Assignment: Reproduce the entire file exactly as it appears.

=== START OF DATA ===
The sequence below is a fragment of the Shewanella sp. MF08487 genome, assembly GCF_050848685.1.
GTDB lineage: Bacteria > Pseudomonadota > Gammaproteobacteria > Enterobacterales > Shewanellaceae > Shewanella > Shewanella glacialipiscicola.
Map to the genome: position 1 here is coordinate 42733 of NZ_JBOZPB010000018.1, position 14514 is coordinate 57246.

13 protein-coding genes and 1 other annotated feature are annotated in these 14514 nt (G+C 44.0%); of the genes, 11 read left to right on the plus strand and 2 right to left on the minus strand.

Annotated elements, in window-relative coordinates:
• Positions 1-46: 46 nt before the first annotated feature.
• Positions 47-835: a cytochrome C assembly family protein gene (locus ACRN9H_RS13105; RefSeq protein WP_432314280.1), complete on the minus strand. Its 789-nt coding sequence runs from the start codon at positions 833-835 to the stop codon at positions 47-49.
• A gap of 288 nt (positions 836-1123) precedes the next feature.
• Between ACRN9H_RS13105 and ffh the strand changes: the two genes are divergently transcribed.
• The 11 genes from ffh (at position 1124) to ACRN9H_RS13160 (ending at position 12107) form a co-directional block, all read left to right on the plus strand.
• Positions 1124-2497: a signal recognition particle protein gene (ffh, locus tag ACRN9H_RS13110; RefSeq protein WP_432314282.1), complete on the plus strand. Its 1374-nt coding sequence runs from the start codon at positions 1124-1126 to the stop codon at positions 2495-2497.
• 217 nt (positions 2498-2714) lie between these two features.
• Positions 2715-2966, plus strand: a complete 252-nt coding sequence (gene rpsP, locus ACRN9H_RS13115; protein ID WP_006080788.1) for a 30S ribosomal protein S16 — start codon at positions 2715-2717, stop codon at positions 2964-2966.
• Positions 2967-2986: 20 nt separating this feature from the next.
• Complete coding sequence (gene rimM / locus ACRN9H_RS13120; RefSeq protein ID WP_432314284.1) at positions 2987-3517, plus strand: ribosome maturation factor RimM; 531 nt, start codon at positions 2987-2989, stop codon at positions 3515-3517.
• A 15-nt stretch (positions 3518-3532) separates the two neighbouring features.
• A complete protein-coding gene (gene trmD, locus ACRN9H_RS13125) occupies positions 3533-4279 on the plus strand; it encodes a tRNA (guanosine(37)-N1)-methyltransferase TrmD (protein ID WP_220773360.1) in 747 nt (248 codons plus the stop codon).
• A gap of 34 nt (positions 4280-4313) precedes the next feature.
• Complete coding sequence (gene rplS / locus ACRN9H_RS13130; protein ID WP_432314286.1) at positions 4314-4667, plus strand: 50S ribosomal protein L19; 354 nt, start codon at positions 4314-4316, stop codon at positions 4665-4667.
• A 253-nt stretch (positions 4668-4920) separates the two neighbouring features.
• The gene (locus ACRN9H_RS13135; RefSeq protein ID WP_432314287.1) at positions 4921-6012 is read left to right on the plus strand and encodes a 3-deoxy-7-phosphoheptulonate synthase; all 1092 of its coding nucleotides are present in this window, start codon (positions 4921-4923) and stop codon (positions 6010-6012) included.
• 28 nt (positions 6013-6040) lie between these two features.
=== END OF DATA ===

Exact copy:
The sequence below is a fragment of the Shewanella sp. MF08487 genome, assembly GCF_050848685.1.
GTDB lineage: Bacteria > Pseudomonadota > Gammaproteobacteria > Enterobacterales > Shewanellaceae > Shewanella > Shewanella glacialipiscicola.
Map to the genome: position 1 here is coordinate 42733 of NZ_JBOZPB010000018.1, position 14514 is coordinate 57246.

13 protein-coding genes and 1 other annotated feature are annotated in these 14514 nt (G+C 44.0%); of the genes, 11 read left to right on the plus strand and 2 right to left on the minus strand.

Annotated elements, in window-relative coordinates:
• Positions 1-46: 46 nt before the first annotated feature.
• Positions 47-835: a cytochrome C assembly family protein gene (locus ACRN9H_RS13105; RefSeq protein WP_432314280.1), complete on the minus strand. Its 789-nt coding sequence runs from the start codon at positions 833-835 to the stop codon at positions 47-49.
• A gap of 288 nt (positions 836-1123) precedes the next feature.
• Between ACRN9H_RS13105 and ffh the strand changes: the two genes are divergently transcribed.
• The 11 genes from ffh (at position 1124) to ACRN9H_RS13160 (ending at position 12107) form a co-directional block, all read left to right on the plus strand.
• Positions 1124-2497: a signal recognition particle protein gene (ffh, locus tag ACRN9H_RS13110; RefSeq protein WP_432314282.1), complete on the plus strand. Its 1374-nt coding sequence runs from the start codon at positions 1124-1126 to the stop codon at positions 2495-2497.
• 217 nt (positions 2498-2714) lie between these two features.
• Positions 2715-2966, plus strand: a complete 252-nt coding sequence (gene rpsP, locus ACRN9H_RS13115; protein ID WP_006080788.1) for a 30S ribosomal protein S16 — start codon at positions 2715-2717, stop codon at positions 2964-2966.
• Positions 2967-2986: 20 nt separating this feature from the next.
• Complete coding sequence (gene rimM / locus ACRN9H_RS13120; RefSeq protein ID WP_432314284.1) at positions 2987-3517, plus strand: ribosome maturation factor RimM; 531 nt, start codon at positions 2987-2989, stop codon at positions 3515-3517.
• A 15-nt stretch (positions 3518-3532) separates the two neighbouring features.
• A complete protein-coding gene (gene trmD, locus ACRN9H_RS13125) occupies positions 3533-4279 on the plus strand; it encodes a tRNA (guanosine(37)-N1)-methyltransferase TrmD (protein ID WP_220773360.1) in 747 nt (248 codons plus the stop codon).
• A gap of 34 nt (positions 4280-4313) precedes the next feature.
• Complete coding sequence (gene rplS / locus ACRN9H_RS13130; protein ID WP_432314286.1) at positions 4314-4667, plus strand: 50S ribosomal protein L19; 354 nt, start codon at positions 4314-4316, stop codon at positions 4665-4667.
• A 253-nt stretch (positions 4668-4920) separates the two neighbouring features.
• The gene (locus ACRN9H_RS13135; RefSeq protein ID WP_432314287.1) at positions 4921-6012 is read left to right on the plus strand and encodes a 3-deoxy-7-phosphoheptulonate synthase; all 1092 of its coding nucleotides are present in this window, start codon (positions 4921-4923) and stop codon (positions 6010-6012) included.
• 28 nt (positions 6013-6040) lie between these two features.